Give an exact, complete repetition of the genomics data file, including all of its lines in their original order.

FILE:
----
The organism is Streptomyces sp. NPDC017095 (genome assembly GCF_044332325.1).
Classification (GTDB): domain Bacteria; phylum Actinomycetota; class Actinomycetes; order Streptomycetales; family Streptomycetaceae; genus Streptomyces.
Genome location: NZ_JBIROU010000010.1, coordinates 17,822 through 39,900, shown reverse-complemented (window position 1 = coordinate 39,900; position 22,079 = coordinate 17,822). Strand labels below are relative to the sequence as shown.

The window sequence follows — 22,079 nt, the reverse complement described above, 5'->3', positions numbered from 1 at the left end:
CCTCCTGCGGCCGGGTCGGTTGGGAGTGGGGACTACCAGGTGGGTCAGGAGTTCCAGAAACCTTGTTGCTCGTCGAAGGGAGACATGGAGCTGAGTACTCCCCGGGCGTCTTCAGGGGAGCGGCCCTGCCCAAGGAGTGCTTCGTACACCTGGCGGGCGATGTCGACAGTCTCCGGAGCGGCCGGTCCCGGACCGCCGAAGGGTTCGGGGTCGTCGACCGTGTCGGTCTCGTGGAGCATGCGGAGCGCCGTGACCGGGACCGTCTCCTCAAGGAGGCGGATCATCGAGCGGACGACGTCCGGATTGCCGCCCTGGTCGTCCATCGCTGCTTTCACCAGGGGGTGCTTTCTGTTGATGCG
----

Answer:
The organism is Streptomyces sp. NPDC017095 (genome assembly GCF_044332325.1).
Classification (GTDB): domain Bacteria; phylum Actinomycetota; class Actinomycetes; order Streptomycetales; family Streptomycetaceae; genus Streptomyces.
Genome location: NZ_JBIROU010000010.1, coordinates 17,822 through 39,900, shown reverse-complemented (window position 1 = coordinate 39,900; position 22,079 = coordinate 17,822). Strand labels below are relative to the sequence as shown.

The window sequence follows — 22,079 nt, the reverse complement described above, 5'->3', positions numbered from 1 at the left end:
CCTCCTGCGGCCGGGTCGGTTGGGAGTGGGGACTACCAGGTGGGTCAGGAGTTCCAGAAACCTTGTTGCTCGTCGAAGGGAGACATGGAGCTGAGTACTCCCCGGGCGTCTTCAGGGGAGCGGCCCTGCCCAAGGAGTGCTTCGTACACCTGGCGGGCGATGTCGACAGTCTCCGGAGCGGCCGGTCCCGGACCGCCGAAGGGTTCGGGGTCGTCGACCGTGTCGGTCTCGTGGAGCATGCGGAGCGCCGTGACCGGGACCGTCTCCTCAAGGAGGCGGATCATCGAGCGGACGACGTCCGGATTGCCGCCCTGGTCGTCCATCGCTGCTTTCACCAGGGGGTGCTTTCTGTTGATGCG